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All About Films and Censors

Amita Malik

By Aruna Vasudev
Vikas, New Delhi, 1978, pp. 221, Rs. 40.00

VOLUME III NUMBER 3 November/December 1978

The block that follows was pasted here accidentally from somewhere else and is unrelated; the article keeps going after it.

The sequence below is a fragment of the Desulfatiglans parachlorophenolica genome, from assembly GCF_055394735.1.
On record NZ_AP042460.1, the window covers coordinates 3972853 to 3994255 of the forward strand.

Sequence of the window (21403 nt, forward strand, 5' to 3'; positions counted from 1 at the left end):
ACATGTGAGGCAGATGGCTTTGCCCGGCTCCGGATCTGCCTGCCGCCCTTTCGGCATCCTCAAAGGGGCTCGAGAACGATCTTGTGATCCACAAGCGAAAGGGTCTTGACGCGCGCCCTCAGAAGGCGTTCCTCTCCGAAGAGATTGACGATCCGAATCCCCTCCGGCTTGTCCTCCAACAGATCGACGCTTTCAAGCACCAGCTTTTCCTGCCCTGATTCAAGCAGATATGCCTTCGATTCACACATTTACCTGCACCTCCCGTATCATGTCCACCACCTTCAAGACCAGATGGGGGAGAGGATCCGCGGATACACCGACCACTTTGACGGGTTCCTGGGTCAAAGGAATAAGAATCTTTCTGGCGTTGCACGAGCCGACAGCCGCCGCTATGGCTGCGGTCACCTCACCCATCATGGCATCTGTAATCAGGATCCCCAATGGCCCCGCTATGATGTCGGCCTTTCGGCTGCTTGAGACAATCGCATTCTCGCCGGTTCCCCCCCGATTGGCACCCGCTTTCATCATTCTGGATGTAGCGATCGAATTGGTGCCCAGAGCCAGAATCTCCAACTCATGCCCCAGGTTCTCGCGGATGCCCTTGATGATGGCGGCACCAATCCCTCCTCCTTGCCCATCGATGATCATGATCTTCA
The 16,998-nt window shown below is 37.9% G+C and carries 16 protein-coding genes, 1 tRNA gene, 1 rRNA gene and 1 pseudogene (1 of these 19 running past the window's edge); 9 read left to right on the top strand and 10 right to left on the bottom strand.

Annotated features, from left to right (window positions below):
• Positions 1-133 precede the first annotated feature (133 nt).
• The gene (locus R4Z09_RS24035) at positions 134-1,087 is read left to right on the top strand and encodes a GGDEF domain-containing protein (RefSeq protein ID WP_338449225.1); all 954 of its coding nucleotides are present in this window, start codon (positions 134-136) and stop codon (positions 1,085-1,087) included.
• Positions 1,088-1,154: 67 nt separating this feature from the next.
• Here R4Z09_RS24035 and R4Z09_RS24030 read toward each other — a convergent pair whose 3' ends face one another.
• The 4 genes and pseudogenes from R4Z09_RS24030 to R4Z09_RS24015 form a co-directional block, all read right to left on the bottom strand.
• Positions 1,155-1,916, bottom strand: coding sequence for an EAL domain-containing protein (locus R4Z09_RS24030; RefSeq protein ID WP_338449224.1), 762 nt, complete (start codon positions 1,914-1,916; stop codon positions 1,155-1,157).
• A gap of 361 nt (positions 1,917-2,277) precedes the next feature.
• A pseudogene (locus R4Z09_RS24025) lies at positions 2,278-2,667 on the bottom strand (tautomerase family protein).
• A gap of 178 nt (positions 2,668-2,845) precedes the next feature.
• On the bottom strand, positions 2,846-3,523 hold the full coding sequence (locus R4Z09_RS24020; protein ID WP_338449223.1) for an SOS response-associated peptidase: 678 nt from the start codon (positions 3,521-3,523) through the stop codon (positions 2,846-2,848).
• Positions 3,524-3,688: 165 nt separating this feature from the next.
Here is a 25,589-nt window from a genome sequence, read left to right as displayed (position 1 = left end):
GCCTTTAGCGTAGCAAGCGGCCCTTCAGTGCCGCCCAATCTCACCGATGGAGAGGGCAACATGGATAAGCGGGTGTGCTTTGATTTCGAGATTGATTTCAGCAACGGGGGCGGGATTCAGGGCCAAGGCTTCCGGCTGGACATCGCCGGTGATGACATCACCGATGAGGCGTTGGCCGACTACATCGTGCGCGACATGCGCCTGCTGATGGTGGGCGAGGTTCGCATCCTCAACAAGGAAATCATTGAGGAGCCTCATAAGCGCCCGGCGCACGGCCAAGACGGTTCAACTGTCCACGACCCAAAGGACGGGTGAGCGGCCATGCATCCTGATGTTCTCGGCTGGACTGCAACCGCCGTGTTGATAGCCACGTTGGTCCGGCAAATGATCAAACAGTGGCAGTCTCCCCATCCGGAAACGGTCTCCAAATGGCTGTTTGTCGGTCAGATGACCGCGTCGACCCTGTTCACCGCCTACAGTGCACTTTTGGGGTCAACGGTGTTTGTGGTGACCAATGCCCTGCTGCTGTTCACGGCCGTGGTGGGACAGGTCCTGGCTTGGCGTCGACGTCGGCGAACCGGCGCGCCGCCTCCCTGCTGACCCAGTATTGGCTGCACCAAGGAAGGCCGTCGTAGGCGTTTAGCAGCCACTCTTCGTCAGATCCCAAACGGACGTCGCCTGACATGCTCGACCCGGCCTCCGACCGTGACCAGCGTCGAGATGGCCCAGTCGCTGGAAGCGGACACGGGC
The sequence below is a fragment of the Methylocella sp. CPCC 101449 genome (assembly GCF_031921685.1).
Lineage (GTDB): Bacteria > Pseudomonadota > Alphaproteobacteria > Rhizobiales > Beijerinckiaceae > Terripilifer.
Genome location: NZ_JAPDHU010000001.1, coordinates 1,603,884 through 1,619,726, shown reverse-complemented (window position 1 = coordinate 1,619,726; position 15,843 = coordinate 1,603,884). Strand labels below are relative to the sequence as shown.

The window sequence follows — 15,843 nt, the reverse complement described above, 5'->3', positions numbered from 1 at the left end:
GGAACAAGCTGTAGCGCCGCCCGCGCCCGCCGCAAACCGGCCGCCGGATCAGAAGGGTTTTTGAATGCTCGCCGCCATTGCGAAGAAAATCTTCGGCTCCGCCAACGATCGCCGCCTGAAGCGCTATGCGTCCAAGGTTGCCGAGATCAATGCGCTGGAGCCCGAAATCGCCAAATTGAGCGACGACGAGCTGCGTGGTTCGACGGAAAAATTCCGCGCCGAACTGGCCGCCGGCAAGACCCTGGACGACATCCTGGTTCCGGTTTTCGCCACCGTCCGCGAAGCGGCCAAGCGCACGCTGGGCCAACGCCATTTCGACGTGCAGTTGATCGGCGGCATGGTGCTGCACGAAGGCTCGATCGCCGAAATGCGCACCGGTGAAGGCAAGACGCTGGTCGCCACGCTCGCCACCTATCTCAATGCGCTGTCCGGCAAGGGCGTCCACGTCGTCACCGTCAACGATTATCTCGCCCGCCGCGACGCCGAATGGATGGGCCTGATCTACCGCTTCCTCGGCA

In the field of film writing, in India more verbiage has been devoted to discussing film censorship than perhaps any other topic except for the private lives of film stars. Acts, reports and other connected official documents have been briefly discussed, filed, put, and sometimes not put, before the public, thereafter, reactions have varied from individual film producers or directors fighting their own cases on matters of principle, but really in self-defence to the now familiar tit-bits about ‘to kiss or not to kiss’. Film writing in India, from columns to editorials, has occasionally devoted space and thought to the subject. But nowhere has there been a systematic effort to line up all this data, to illustrate it with factual documentation and to submit it to analysis. Aruna Vasudev, in her book Liberty and Licence in the Indian Cinema, which is a thesis for which she got her doctorate from the Sorbonne, has now, at last, provided students of the cinema, socio­logists and, hopefully, the film industry, with a meticulously researched, attractive­ly written and most helpful book on the subject of Indian film censorship, its origins and history, of individual fights for freedom and finally, provided us with the gloomy view that, whichever way one looks at it, neither the constitution of the censor boards, their way of functioning, the mindless bureaucrats who sit in final judgement on this frightening subject nor, indeed, the arbitrary and selfish last words of politicians in power on what is still as much an artistic as much as a moral issue, has changed much over the years. The Victorian and, indeed, purely colonial values which made the British institute censorship at all, and the equally lop-sided values which the gods that be continue to follow, with perhaps less justified Indian nuances to the present day, lead to one depressing conclusion after another. In the course of this brief review it is not possible to analyse each and every point. For one thing, Miss Vasudev has of necessity gone to various sources, writings and statements by others, and put together what has been done and said on the subject, since censorship is not a subject which allows one to be inventive or original in the literal sense. It is evident that the writer put in a lot of homework and worked very hard indeed to gather facts. In brief, she has devoted chapters ...

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